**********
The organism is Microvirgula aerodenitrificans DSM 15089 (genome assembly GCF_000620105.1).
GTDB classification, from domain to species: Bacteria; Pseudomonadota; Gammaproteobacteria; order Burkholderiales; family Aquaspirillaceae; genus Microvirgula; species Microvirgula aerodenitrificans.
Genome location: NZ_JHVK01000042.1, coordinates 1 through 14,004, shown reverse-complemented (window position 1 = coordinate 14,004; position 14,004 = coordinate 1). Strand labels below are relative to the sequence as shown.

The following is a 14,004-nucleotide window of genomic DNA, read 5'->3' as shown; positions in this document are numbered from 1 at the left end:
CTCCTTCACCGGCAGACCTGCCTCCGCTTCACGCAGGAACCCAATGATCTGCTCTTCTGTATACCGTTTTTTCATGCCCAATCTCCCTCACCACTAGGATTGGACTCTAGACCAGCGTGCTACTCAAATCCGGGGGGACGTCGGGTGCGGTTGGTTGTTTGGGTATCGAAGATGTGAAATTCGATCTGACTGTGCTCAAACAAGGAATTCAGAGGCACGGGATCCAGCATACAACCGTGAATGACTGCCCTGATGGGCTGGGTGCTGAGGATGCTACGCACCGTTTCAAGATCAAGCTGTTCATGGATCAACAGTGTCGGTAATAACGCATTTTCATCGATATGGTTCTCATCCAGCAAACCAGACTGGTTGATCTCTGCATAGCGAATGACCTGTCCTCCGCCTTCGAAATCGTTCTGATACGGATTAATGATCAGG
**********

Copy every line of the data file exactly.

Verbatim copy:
The organism is Microvirgula aerodenitrificans DSM 15089 (genome assembly GCF_000620105.1).
GTDB classification, from domain to species: Bacteria; Pseudomonadota; Gammaproteobacteria; order Burkholderiales; family Aquaspirillaceae; genus Microvirgula; species Microvirgula aerodenitrificans.
Genome location: NZ_JHVK01000042.1, coordinates 1 through 14,004, shown reverse-complemented (window position 1 = coordinate 14,004; position 14,004 = coordinate 1). Strand labels below are relative to the sequence as shown.

The following is a 14,004-nucleotide window of genomic DNA, read 5'->3' as shown; positions in this document are numbered from 1 at the left end:
CTCCTTCACCGGCAGACCTGCCTCCGCTTCACGCAGGAACCCAATGATCTGCTCTTCTGTATACCGTTTTTTCATGCCCAATCTCCCTCACCACTAGGATTGGACTCTAGACCAGCGTGCTACTCAAATCCGGGGGGACGTCGGGTGCGGTTGGTTGTTTGGGTATCGAAGATGTGAAATTCGATCTGACTGTGCTCAAACAAGGAATTCAGAGGCACGGGATCCAGCATACAACCGTGAATGACTGCCCTGATGGGCTGGGTGCTGAGGATGCTACGCACCGTTTCAAGATCAAGCTGTTCATGGATCAACAGTGTCGGTAATAACGCATTTTCATCGATATGGTTCTCATCCAGCAAACCAGACTGGTTGATCTCTGCATAGCGAATGACCTGTCCTCCGCCTTCGAAATCGTTCTGATACGGATTAATGATCAGG